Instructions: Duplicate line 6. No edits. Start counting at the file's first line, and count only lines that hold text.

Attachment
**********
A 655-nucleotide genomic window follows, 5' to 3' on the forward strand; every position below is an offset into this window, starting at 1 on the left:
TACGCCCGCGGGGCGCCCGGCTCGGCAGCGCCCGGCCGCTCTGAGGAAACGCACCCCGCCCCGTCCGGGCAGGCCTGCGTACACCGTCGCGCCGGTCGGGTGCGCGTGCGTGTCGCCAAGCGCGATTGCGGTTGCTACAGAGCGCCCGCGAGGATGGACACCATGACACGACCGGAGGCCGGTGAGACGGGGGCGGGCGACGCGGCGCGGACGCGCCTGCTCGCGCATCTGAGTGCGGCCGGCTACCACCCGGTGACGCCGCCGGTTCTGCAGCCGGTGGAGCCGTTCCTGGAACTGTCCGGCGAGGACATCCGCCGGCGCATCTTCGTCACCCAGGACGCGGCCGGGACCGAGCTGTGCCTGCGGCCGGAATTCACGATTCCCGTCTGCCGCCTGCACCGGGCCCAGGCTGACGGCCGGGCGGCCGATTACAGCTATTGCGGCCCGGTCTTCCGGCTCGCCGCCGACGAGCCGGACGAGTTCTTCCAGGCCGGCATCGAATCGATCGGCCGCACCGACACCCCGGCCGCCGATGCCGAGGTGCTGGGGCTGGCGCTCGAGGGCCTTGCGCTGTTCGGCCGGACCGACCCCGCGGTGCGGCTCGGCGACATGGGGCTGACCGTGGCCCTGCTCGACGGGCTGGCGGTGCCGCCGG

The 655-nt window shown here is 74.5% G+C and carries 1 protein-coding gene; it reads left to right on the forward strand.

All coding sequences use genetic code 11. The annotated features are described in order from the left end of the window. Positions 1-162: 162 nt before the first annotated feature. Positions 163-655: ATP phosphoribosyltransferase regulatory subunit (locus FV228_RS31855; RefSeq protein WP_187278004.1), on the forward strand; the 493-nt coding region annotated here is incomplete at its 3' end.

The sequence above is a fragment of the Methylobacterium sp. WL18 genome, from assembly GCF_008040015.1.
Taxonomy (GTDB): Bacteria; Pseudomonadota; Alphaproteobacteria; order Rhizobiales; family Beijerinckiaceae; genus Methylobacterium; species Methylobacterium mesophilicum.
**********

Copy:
Taxonomy (GTDB): Bacteria; Pseudomonadota; Alphaproteobacteria; order Rhizobiales; family Beijerinckiaceae; genus Methylobacterium; species Methylobacterium mesophilicum.